Book Review: Artemis
Author: Andy Weir
Pages: 305 (Hardcover)
Rating: 3 out of 5
Recommendation: It’s a well-written, profoundly-researched science fiction novel that makes you wonder what life would really be like on the moon, and teaches you the struggle of a newborn economy.
Our latest read comes at a perfect time: It is National Moon Day and we’ve just wrapped up Andy Weir’s Artemis, a sci-fi story about the first lunar colony containing approximately 2,000 of Earth’s former inhabitants and the many obstacles they have to face when living on the Earth’s natural satellite.
The story begins with Jasmine “Jazz” Bashara, a young woman who is a porter of Earth’s goods and a part-time smuggler making money off of the contraband she skillfully has sent over to her from Earth. She’s a beautiful, albeit promiscuous girl, with a questionable moral compass. Although Jazz is a bit rough around the edges, with a “won’t take shit from anyone” attitude, underneath the harsh exterior lies a good heart. And she’s ridiculously smart – like, wasting-her-potential smart.
She has big dreams and a dollar amount in her head to match those dreams. In order to achieve her goal, she smuggles contraband into the moon for whoever wants to pay to receive it. She has dodged the “law”, which is just Artemis’ pseudo police chief/enforcer, Rudy, for years and saves her money while living in a room the size of a closet. She had a huge fall-out with her father, and the only person she trusts is a scientist that helps her understand what different machines can do and a pen pal from Earth that has problems of his own.
Her biggest client is Trond Landvik, a wealthy businessman that enjoys the finer things in life and is not shy about getting any of them. His favorite contraband is cigars, as the authorities on the moon do not allow any type of fire due to the oxygen they need to pump into their capsules to survive. Let’s backtrack a bit.
The moon has no oxygen and in order for humans to live there, they must reside in a large dome-like structure – a city they call Artemis – that has oxygen reservoirs that work tirelessly to pump it into the structure. The areas within it are broken off into different “neighborhoods,” based on wealth. No one can go outside unless they are certified to do so and have an oxygen tank and a suit so they can breathe. Back to Jazz and Trond…
The plot begins to unfold when during a delivery of Trond’s favorite cigars, she meets his guest, Jin Chu- a mysterious man from Hong Kong with an even more mysterious box labeled “ZAFO”. Jazz learns of Trond’s plan to take over the moon’s booming aluminum industry, which will allow the powers that be a chance to create a product that can only be formed on the moon and make a ton of money in the process. Trond needs her criminal know-how to get the job done. With a million slugs (lunar currency) on the line, Jazz can taste the financial freedom she’s always longed for and agrees to do Trond’s bidding.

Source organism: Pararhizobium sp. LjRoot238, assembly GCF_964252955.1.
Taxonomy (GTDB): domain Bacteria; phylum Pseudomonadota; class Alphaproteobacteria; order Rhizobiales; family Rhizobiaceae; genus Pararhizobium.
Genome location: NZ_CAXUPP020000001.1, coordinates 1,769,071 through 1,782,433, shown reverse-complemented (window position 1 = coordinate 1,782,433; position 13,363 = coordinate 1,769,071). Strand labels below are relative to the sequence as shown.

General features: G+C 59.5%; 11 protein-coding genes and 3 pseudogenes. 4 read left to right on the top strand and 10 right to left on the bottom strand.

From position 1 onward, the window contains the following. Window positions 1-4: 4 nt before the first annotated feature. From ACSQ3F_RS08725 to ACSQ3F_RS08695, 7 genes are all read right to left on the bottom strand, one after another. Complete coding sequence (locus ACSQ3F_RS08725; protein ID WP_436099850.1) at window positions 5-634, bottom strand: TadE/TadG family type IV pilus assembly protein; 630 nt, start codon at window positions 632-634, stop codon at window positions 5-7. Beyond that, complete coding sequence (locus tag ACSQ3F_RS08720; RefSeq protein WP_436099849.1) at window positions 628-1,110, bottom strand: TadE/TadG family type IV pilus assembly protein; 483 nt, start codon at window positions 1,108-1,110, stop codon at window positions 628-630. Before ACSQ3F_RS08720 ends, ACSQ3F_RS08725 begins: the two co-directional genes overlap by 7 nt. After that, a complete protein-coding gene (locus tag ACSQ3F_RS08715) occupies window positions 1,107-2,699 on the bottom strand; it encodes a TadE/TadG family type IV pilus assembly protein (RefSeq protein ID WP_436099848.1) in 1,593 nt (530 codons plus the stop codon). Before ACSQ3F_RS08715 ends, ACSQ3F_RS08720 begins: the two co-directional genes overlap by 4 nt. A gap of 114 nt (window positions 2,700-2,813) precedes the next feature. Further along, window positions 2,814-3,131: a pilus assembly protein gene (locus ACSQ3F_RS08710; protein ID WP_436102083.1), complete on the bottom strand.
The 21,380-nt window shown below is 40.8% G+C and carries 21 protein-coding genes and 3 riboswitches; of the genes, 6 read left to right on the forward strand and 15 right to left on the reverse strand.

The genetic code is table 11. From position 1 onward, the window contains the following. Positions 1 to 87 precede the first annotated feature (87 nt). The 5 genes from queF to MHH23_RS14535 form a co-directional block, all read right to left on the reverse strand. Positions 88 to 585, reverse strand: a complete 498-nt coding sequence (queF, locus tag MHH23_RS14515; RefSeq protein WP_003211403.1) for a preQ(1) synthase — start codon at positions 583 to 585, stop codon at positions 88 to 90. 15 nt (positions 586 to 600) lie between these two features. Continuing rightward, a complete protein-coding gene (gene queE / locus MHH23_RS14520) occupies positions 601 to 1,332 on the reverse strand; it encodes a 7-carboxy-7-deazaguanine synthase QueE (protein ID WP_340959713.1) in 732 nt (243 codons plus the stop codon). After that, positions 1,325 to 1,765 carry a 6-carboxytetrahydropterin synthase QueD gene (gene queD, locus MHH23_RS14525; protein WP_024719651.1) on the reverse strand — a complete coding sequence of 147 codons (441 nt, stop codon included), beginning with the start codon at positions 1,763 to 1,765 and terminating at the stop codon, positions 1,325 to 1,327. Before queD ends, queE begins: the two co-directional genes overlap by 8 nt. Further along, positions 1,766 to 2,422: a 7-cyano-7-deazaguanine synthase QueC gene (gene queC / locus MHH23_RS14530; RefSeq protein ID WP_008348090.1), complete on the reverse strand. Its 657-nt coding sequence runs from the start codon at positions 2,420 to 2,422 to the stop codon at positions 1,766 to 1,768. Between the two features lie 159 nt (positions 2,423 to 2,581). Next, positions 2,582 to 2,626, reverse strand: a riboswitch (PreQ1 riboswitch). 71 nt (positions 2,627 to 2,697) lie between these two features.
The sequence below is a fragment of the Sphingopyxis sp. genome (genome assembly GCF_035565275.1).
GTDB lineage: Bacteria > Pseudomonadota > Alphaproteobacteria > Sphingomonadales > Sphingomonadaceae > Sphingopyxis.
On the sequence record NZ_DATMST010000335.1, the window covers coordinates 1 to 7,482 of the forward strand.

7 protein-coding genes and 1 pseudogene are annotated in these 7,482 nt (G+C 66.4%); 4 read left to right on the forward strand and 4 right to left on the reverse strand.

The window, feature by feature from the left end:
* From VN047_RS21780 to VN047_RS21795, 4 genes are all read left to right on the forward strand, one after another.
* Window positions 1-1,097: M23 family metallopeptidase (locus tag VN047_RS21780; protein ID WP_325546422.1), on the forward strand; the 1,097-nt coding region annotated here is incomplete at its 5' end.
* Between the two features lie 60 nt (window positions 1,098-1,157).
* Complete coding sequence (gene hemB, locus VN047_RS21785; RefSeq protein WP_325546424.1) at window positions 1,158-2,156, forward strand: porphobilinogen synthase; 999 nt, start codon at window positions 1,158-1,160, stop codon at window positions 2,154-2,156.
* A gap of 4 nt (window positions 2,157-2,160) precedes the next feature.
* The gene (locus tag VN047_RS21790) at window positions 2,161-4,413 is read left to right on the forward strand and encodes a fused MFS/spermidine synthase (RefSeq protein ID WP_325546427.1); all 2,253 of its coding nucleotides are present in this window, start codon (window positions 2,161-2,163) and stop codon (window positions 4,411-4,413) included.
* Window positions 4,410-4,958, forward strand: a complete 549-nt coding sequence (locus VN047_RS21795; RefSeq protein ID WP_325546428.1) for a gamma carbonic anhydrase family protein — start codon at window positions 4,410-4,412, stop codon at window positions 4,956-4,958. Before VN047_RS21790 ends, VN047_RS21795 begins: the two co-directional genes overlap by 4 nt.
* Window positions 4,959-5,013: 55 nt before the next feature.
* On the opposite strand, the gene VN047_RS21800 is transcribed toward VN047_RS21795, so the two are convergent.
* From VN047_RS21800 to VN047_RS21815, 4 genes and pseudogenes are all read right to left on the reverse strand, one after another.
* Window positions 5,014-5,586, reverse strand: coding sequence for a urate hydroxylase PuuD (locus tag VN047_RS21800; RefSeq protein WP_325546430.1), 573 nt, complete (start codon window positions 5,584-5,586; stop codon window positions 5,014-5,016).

After her first mission to handicap the aluminum plant goes awry (of course), Jazz comes back to discover that a murder has taken place and now she has landed herself in the middle of a web of lies, a hunt to uncover the mystery behind the ZAFO box, and a conspiracy to take control over the city of Artemis. To make matters worse, she is Rudy’s main murder suspect, while the real murderer also knows her involvement and is out to get her before anyone else does. The story takes a cat and mouse turn, with Jazz dodging both the authorities and the criminals to not only save her life, but the life of everyone else in Artemis. Now, she must become the city’s unlikely hero and do everything in her power to save the only home she has ever known.
The best part about Artemis is the thought Andy Weir put into creating life on the moon. He delves into the details so well, it makes you believe that it is an entirely feasible life to live. From the major problems one will come across in building the structure to the minor details of reconstituting food and drinks, and making them palatable, Andy Weir put every ounce of his research and creativity skills into building this seemingly unattainable life on the moon. If you’re looking for an emotional storyline, you won’t find one here. But if you like facts, figures, a heist, and a seemingly logical creation of life on the moon, this is your book.